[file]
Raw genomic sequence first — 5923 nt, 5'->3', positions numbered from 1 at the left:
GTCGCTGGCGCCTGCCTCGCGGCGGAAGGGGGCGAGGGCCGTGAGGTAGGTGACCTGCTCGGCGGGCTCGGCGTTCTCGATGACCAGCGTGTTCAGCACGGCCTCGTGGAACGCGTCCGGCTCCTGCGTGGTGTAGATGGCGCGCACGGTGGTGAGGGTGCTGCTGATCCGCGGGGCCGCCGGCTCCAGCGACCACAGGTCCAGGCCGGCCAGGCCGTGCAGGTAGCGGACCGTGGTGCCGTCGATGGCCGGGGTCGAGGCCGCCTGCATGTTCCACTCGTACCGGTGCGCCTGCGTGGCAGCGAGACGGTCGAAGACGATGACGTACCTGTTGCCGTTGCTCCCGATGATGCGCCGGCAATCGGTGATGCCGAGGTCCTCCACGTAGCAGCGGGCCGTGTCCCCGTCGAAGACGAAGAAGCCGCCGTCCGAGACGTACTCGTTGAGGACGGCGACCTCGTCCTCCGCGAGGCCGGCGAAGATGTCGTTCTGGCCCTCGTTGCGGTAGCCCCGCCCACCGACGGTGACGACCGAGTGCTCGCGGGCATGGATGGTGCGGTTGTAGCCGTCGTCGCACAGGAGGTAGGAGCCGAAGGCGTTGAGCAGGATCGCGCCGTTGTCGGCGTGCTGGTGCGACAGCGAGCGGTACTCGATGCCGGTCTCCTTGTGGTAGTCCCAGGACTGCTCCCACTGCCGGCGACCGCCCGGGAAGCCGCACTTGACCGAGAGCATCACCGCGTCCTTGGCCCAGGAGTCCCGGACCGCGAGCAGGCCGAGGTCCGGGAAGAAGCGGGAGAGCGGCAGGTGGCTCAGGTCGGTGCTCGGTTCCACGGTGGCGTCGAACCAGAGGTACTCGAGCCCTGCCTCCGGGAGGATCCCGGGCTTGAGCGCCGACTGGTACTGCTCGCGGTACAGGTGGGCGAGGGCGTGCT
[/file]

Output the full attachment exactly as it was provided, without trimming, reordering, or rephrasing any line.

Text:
Raw genomic sequence first — 5923 nt, 5'->3', positions numbered from 1 at the left:
GTCGCTGGCGCCTGCCTCGCGGCGGAAGGGGGCGAGGGCCGTGAGGTAGGTGACCTGCTCGGCGGGCTCGGCGTTCTCGATGACCAGCGTGTTCAGCACGGCCTCGTGGAACGCGTCCGGCTCCTGCGTGGTGTAGATGGCGCGCACGGTGGTGAGGGTGCTGCTGATCCGCGGGGCCGCCGGCTCCAGCGACCACAGGTCCAGGCCGGCCAGGCCGTGCAGGTAGCGGACCGTGGTGCCGTCGATGGCCGGGGTCGAGGCCGCCTGCATGTTCCACTCGTACCGGTGCGCCTGCGTGGCAGCGAGACGGTCGAAGACGATGACGTACCTGTTGCCGTTGCTCCCGATGATGCGCCGGCAATCGGTGATGCCGAGGTCCTCCACGTAGCAGCGGGCCGTGTCCCCGTCGAAGACGAAGAAGCCGCCGTCCGAGACGTACTCGTTGAGGACGGCGACCTCGTCCTCCGCGAGGCCGGCGAAGATGTCGTTCTGGCCCTCGTTGCGGTAGCCCCGCCCACCGACGGTGACGACCGAGTGCTCGCGGGCATGGATGGTGCGGTTGTAGCCGTCGTCGCACAGGAGGTAGGAGCCGAAGGCGTTGAGCAGGATCGCGCCGTTGTCGGCGTGCTGGTGCGACAGCGAGCGGTACTCGATGCCGGTCTCCTTGTGGTAGTCCCAGGACTGCTCCCACTGCCGGCGACCGCCCGGGAAGCCGCACTTGACCGAGAGCATCACCGCGTCCTTGGCCCAGGAGTCCCGGACCGCGAGCAGGCCGAGGTCCGGGAAGAAGCGGGAGAGCGGCAGGTGGCTCAGGTCGGTGCTCGGTTCCACGGTGGCGTCGAACCAGAGGTACTCGAGCCCTGCCTCCGGGAGGATCCCGGGCTTGAGCGCCGACTGGTACTGCTCGCGGTACAGGTGGGCGAGGGCGTGCT